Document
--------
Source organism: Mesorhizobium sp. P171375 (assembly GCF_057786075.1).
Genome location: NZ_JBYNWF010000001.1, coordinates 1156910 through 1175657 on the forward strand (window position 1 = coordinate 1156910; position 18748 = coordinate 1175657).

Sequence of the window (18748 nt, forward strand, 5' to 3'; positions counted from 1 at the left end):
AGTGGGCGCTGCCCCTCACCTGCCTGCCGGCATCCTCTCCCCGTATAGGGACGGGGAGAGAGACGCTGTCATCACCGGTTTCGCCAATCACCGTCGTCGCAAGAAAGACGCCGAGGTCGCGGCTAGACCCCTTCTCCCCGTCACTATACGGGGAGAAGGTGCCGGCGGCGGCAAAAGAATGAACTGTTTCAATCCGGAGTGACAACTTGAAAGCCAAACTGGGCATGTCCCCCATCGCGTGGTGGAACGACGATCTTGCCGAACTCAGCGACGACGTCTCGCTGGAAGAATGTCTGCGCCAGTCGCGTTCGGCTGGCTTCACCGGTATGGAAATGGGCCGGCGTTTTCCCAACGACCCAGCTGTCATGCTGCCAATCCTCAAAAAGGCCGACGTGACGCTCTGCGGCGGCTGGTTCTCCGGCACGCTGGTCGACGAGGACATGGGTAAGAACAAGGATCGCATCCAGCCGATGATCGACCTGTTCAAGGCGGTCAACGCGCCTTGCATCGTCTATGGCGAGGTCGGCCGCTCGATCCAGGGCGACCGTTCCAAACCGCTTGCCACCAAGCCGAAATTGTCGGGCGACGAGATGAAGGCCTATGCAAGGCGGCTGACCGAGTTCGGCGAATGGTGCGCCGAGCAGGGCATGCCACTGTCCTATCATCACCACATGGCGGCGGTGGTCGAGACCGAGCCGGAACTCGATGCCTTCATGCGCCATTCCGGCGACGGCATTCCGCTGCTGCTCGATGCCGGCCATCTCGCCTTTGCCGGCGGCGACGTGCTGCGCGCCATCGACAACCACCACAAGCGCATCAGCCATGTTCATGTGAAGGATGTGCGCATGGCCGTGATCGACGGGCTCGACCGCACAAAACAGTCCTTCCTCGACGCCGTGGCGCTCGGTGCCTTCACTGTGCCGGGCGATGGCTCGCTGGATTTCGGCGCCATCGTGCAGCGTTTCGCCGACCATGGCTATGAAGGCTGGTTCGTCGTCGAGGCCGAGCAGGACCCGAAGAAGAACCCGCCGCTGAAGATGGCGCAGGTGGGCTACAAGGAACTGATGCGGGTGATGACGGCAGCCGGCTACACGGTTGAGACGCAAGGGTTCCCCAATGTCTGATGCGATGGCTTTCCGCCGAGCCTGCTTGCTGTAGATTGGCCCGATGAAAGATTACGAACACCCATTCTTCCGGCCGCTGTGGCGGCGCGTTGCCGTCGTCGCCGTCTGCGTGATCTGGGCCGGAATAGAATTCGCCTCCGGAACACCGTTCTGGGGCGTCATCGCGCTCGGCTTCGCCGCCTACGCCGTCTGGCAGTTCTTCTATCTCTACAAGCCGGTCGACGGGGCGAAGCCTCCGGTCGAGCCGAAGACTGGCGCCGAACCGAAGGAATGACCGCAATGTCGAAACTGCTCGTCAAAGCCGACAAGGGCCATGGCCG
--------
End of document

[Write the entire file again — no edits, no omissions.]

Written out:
Source organism: Mesorhizobium sp. P171375 (assembly GCF_057786075.1).
Genome location: NZ_JBYNWF010000001.1, coordinates 1156910 through 1175657 on the forward strand (window position 1 = coordinate 1156910; position 18748 = coordinate 1175657).

Sequence of the window (18748 nt, forward strand, 5' to 3'; positions counted from 1 at the left end):
AGTGGGCGCTGCCCCTCACCTGCCTGCCGGCATCCTCTCCCCGTATAGGGACGGGGAGAGAGACGCTGTCATCACCGGTTTCGCCAATCACCGTCGTCGCAAGAAAGACGCCGAGGTCGCGGCTAGACCCCTTCTCCCCGTCACTATACGGGGAGAAGGTGCCGGCGGCGGCAAAAGAATGAACTGTTTCAATCCGGAGTGACAACTTGAAAGCCAAACTGGGCATGTCCCCCATCGCGTGGTGGAACGACGATCTTGCCGAACTCAGCGACGACGTCTCGCTGGAAGAATGTCTGCGCCAGTCGCGTTCGGCTGGCTTCACCGGTATGGAAATGGGCCGGCGTTTTCCCAACGACCCAGCTGTCATGCTGCCAATCCTCAAAAAGGCCGACGTGACGCTCTGCGGCGGCTGGTTCTCCGGCACGCTGGTCGACGAGGACATGGGTAAGAACAAGGATCGCATCCAGCCGATGATCGACCTGTTCAAGGCGGTCAACGCGCCTTGCATCGTCTATGGCGAGGTCGGCCGCTCGATCCAGGGCGACCGTTCCAAACCGCTTGCCACCAAGCCGAAATTGTCGGGCGACGAGATGAAGGCCTATGCAAGGCGGCTGACCGAGTTCGGCGAATGGTGCGCCGAGCAGGGCATGCCACTGTCCTATCATCACCACATGGCGGCGGTGGTCGAGACCGAGCCGGAACTCGATGCCTTCATGCGCCATTCCGGCGACGGCATTCCGCTGCTGCTCGATGCCGGCCATCTCGCCTTTGCCGGCGGCGACGTGCTGCGCGCCATCGACAACCACCACAAGCGCATCAGCCATGTTCATGTGAAGGATGTGCGCATGGCCGTGATCGACGGGCTCGACCGCACAAAACAGTCCTTCCTCGACGCCGTGGCGCTCGGTGCCTTCACTGTGCCGGGCGATGGCTCGCTGGATTTCGGCGCCATCGTGCAGCGTTTCGCCGACCATGGCTATGAAGGCTGGTTCGTCGTCGAGGCCGAGCAGGACCCGAAGAAGAACCCGCCGCTGAAGATGGCGCAGGTGGGCTACAAGGAACTGATGCGGGTGATGACGGCAGCCGGCTACACGGTTGAGACGCAAGGGTTCCCCAATGTCTGATGCGATGGCTTTCCGCCGAGCCTGCTTGCTGTAGATTGGCCCGATGAAAGATTACGAACACCCATTCTTCCGGCCGCTGTGGCGGCGCGTTGCCGTCGTCGCCGTCTGCGTGATCTGGGCCGGAATAGAATTCGCCTCCGGAACACCGTTCTGGGGCGTCATCGCGCTCGGCTTCGCCGCCTACGCCGTCTGGCAGTTCTTCTATCTCTACAAGCCGGTCGACGGGGCGAAGCCTCCGGTCGAGCCGAAGACTGGCGCCGAACCGAAGGAATGACCGCAATGTCGAAACTGCTCGTCAAAGCCGACAAGGGCCATGGCCG